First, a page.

The team used an automated microscope to scan the collector and put out a call for volunteers.
"This whole approach was treated with pretty justifiable criticism by people in my community. They said, ‘How can you trust total strangers to take on this project?'" Westphal said.
"We really didn't know how else to do it. We still don't," he added.
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Recruits were trained and had to pass a test before they were given digital scans to peruse. Scientists sometimes inserted images with known trails just to see if the volunteers, known as "dusters," would spot them.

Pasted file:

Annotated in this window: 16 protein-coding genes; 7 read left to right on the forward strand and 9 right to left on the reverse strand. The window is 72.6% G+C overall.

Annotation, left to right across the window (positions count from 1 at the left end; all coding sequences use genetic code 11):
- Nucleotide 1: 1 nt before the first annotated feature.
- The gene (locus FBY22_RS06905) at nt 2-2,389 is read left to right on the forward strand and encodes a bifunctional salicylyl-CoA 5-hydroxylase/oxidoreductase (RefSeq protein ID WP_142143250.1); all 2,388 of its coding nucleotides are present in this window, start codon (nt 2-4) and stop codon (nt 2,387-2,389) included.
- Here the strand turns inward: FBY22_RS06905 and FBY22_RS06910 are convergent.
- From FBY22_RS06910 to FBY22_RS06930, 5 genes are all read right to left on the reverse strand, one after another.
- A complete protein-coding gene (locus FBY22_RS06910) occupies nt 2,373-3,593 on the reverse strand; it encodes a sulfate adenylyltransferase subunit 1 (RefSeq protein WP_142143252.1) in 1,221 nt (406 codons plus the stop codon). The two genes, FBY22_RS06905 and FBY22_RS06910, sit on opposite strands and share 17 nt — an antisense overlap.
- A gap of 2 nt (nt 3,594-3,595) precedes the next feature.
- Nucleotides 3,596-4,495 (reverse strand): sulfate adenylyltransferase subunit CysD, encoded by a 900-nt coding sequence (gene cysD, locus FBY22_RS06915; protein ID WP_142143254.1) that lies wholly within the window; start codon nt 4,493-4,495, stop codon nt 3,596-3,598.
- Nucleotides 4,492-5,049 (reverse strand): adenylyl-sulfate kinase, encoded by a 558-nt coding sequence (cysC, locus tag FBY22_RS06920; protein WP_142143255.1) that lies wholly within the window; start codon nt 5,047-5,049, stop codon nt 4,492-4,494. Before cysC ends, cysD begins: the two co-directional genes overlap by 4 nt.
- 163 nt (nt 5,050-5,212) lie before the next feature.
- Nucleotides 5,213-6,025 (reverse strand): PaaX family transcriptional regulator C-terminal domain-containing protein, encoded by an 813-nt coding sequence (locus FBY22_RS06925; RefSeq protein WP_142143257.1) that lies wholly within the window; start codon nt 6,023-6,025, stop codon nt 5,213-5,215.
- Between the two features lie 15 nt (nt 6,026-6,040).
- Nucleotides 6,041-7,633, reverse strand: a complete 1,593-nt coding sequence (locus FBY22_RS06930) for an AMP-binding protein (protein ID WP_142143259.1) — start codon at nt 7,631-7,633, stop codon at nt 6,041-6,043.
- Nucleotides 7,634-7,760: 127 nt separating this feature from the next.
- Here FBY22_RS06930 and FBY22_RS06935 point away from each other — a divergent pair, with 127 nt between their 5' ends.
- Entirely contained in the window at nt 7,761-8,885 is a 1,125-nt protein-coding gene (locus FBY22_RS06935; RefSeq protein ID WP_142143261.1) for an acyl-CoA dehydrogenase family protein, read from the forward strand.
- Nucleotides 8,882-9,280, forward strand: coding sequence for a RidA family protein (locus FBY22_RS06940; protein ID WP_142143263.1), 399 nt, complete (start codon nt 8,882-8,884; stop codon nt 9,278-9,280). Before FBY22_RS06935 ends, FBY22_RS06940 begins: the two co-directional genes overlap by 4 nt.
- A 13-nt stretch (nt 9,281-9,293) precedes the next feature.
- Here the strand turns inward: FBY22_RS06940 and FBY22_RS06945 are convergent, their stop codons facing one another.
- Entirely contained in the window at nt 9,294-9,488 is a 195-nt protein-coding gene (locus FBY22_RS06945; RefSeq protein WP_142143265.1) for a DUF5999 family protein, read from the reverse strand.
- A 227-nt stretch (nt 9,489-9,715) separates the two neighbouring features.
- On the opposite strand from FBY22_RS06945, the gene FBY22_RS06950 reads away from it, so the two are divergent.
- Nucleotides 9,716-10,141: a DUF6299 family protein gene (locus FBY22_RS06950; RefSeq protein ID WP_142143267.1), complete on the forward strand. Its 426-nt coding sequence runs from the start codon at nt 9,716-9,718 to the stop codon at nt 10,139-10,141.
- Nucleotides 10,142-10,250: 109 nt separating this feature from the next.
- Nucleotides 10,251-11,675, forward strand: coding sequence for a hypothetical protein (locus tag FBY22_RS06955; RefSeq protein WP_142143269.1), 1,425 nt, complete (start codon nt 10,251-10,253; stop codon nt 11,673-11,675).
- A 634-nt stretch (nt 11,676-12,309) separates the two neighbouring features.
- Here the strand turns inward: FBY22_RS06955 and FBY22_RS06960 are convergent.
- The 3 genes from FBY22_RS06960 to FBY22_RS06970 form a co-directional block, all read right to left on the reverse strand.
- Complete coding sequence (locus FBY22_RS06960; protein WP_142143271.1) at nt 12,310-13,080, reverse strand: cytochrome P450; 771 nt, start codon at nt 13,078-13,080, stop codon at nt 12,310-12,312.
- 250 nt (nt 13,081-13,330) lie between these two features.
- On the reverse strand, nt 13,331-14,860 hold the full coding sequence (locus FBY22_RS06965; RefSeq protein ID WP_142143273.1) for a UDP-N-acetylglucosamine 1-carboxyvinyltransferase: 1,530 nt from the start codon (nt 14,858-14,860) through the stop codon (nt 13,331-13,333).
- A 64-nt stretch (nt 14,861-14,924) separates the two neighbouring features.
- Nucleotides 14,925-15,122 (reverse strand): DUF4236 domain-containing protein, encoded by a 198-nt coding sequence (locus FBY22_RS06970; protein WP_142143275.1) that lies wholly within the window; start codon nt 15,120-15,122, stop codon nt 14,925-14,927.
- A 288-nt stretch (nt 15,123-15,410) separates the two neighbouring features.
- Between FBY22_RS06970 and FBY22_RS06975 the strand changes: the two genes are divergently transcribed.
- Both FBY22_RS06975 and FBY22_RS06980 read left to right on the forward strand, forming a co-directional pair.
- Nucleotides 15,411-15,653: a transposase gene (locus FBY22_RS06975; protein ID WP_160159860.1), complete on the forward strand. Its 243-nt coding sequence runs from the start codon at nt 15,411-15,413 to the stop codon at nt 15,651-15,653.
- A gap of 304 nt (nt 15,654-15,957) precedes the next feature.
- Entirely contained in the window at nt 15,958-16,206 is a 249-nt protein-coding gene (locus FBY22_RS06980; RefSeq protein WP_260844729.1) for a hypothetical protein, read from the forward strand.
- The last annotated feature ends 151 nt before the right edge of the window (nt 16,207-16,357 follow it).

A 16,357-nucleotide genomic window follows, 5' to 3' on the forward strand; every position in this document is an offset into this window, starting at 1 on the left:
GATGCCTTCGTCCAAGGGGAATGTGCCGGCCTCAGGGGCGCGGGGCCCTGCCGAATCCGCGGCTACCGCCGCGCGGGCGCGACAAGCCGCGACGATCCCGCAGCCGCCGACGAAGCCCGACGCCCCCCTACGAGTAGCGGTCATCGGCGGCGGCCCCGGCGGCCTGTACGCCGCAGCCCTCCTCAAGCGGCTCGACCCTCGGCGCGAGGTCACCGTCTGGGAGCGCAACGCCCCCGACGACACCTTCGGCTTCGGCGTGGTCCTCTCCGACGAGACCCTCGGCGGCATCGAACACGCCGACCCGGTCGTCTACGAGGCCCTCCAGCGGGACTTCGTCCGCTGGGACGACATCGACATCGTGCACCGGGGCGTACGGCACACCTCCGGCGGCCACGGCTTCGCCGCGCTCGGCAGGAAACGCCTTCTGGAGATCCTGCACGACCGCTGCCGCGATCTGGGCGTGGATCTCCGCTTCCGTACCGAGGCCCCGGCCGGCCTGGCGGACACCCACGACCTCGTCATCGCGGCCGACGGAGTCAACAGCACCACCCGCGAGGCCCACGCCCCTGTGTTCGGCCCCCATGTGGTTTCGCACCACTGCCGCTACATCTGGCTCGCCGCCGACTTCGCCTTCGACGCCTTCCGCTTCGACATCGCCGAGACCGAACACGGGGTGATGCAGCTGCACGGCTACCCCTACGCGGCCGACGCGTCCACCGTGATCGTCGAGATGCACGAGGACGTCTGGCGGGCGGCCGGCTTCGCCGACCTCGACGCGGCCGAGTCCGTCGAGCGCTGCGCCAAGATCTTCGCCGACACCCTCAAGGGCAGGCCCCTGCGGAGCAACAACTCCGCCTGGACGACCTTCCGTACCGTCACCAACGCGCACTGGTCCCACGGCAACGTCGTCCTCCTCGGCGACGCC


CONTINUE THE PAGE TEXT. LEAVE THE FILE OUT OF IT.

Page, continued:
"We were very pleased to see that people are really good at finding these tracks, even really, really difficult things to find," Westphal said.
More than 50 candidate dust motes turned out to be bits of the spacecraft itself, but scientists found seven specks that bear chemical signs of interstellar origin and travel.
The grains are surprisingly diverse in shape, size and chemical composition. The larger ones, for example, have a fluffy, snowflake-like structure.